Working-time flexibility is (not the same) for all: Evidence from a right-to-request reform
No bnp9r, SocArXiv from Center for Open Science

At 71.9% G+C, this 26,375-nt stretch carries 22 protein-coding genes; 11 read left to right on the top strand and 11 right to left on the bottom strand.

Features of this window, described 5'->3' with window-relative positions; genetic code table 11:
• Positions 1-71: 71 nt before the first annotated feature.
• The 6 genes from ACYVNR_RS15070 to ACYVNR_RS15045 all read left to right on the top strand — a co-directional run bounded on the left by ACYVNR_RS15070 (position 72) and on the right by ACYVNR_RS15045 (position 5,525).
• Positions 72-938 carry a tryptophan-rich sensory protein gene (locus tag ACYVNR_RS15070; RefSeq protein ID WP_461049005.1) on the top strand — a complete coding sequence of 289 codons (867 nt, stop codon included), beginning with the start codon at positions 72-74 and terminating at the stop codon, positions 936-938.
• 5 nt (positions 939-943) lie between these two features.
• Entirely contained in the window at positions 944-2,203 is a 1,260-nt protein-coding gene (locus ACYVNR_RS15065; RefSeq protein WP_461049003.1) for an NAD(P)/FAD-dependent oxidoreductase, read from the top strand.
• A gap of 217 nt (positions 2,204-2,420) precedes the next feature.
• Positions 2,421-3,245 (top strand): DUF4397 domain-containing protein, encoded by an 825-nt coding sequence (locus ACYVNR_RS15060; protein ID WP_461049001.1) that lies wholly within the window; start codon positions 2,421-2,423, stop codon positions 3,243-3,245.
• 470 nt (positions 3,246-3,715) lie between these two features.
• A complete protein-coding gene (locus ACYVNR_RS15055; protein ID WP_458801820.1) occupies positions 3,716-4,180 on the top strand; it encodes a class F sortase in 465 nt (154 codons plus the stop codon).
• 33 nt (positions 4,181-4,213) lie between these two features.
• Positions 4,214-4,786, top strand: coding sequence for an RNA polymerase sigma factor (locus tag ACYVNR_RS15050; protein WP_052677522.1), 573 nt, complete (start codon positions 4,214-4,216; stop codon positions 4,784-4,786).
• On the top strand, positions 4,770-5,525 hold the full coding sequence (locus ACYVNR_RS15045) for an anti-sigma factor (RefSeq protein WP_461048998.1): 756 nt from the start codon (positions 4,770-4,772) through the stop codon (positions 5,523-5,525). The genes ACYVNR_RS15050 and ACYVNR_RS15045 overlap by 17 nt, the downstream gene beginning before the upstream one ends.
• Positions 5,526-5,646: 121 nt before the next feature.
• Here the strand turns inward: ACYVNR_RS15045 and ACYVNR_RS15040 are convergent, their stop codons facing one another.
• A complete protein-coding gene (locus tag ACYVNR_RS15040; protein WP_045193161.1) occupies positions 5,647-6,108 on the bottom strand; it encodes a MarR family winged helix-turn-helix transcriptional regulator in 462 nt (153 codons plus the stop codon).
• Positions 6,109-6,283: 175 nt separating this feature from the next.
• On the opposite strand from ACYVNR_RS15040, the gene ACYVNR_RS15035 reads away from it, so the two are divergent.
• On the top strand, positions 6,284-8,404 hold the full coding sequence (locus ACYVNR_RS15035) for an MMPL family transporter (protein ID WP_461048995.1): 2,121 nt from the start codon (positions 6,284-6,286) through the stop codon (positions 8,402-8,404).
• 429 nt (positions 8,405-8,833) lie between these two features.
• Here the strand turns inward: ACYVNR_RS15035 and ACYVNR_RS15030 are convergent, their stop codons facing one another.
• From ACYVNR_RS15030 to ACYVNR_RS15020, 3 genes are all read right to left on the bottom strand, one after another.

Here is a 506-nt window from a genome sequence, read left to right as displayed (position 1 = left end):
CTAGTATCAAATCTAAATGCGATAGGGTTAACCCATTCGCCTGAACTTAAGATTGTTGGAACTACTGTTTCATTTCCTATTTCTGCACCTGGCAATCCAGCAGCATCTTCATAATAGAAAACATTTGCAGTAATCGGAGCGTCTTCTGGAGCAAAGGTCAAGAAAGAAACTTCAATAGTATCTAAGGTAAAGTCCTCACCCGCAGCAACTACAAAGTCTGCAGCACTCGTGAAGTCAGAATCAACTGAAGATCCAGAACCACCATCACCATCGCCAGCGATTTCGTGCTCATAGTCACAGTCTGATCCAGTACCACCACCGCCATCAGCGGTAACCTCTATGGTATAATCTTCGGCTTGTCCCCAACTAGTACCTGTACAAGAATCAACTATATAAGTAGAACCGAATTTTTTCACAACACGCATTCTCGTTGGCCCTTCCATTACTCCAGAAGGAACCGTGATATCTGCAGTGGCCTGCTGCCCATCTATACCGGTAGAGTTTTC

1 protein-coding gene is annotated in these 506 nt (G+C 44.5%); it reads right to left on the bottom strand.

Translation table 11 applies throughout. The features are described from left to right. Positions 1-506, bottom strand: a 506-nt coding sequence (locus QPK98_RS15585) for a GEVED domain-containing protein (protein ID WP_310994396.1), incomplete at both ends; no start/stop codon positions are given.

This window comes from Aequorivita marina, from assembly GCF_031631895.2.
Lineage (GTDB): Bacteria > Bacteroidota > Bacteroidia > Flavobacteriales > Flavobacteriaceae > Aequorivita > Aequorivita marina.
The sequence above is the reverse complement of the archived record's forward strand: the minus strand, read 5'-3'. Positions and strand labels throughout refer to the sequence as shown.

Employed mothers often incur in a trade-off between lower wages and working-time flexibility, and such compensating differentials contribute to persistent gender gaps in labour markets. I ask to what extent working-time flexibility is sought after by those who are not parents of young children, if similar trade-offs may ensue, and with what consequences for disparities among and between women and men. I evaluate the effects of a 2014 reform that extended the “right to request” working-time flexibility from parents of young children to all employees in the UK. Using a difference-in-differences design, I find that women without young children reduce their working hours and move to part-time employment. These adjustments are coupled with a reduction in job-related stress and monthly earnings, but not hourly wage rates. Effects are sizeable, suggesting that right-to-request laws can enhance working-time flexibility within workplaces and mitigate gaps between women with and without children. This holds mainly for the tertiary-educated though, and, as no accompanying changes are observed among men, gender gaps in working hours and earnings are unintendedly amplified. Implications are drawn for both compensating differentials theory and working-time policies, also in light of the current surge in flexible working.
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